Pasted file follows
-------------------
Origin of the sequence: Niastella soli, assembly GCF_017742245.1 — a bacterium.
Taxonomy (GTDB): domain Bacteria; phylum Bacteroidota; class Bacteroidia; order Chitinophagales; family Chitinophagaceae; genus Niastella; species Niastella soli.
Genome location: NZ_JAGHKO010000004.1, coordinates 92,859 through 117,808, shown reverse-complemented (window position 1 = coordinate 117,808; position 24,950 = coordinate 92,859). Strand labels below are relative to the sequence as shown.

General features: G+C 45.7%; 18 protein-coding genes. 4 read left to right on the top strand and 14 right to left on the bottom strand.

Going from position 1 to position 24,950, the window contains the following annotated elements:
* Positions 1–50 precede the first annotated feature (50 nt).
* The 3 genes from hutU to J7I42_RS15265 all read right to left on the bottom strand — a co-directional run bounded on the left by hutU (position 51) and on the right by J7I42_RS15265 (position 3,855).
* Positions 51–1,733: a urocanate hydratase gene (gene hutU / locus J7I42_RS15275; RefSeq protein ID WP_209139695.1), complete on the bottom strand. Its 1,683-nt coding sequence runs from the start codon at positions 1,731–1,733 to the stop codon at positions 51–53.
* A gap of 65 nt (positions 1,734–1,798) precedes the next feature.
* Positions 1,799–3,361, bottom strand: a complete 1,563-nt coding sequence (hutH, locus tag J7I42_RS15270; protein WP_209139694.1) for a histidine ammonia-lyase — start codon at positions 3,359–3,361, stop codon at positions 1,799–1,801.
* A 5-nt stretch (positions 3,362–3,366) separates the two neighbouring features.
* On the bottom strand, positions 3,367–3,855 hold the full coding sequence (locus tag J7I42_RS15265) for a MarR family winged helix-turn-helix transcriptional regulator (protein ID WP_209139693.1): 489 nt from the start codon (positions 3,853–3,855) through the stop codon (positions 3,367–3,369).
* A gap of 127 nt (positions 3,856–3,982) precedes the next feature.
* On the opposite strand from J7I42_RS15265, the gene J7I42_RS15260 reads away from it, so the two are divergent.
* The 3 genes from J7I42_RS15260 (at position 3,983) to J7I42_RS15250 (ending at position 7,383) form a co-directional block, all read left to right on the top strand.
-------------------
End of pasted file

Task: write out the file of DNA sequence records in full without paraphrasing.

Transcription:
Origin of the sequence: Niastella soli, assembly GCF_017742245.1 — a bacterium.
Taxonomy (GTDB): domain Bacteria; phylum Bacteroidota; class Bacteroidia; order Chitinophagales; family Chitinophagaceae; genus Niastella; species Niastella soli.
Genome location: NZ_JAGHKO010000004.1, coordinates 92,859 through 117,808, shown reverse-complemented (window position 1 = coordinate 117,808; position 24,950 = coordinate 92,859). Strand labels below are relative to the sequence as shown.

General features: G+C 45.7%; 18 protein-coding genes. 4 read left to right on the top strand and 14 right to left on the bottom strand.

Going from position 1 to position 24,950, the window contains the following annotated elements:
* Positions 1–50 precede the first annotated feature (50 nt).
* The 3 genes from hutU to J7I42_RS15265 all read right to left on the bottom strand — a co-directional run bounded on the left by hutU (position 51) and on the right by J7I42_RS15265 (position 3,855).
* Positions 51–1,733: a urocanate hydratase gene (gene hutU / locus J7I42_RS15275; RefSeq protein ID WP_209139695.1), complete on the bottom strand. Its 1,683-nt coding sequence runs from the start codon at positions 1,731–1,733 to the stop codon at positions 51–53.
* A gap of 65 nt (positions 1,734–1,798) precedes the next feature.
* Positions 1,799–3,361, bottom strand: a complete 1,563-nt coding sequence (hutH, locus tag J7I42_RS15270; protein WP_209139694.1) for a histidine ammonia-lyase — start codon at positions 3,359–3,361, stop codon at positions 1,799–1,801.
* A 5-nt stretch (positions 3,362–3,366) separates the two neighbouring features.
* On the bottom strand, positions 3,367–3,855 hold the full coding sequence (locus tag J7I42_RS15265) for a MarR family winged helix-turn-helix transcriptional regulator (protein ID WP_209139693.1): 489 nt from the start codon (positions 3,853–3,855) through the stop codon (positions 3,367–3,369).
* A gap of 127 nt (positions 3,856–3,982) precedes the next feature.
* On the opposite strand from J7I42_RS15265, the gene J7I42_RS15260 reads away from it, so the two are divergent.
* The 3 genes from J7I42_RS15260 (at position 3,983) to J7I42_RS15250 (ending at position 7,383) form a co-directional block, all read left to right on the top strand.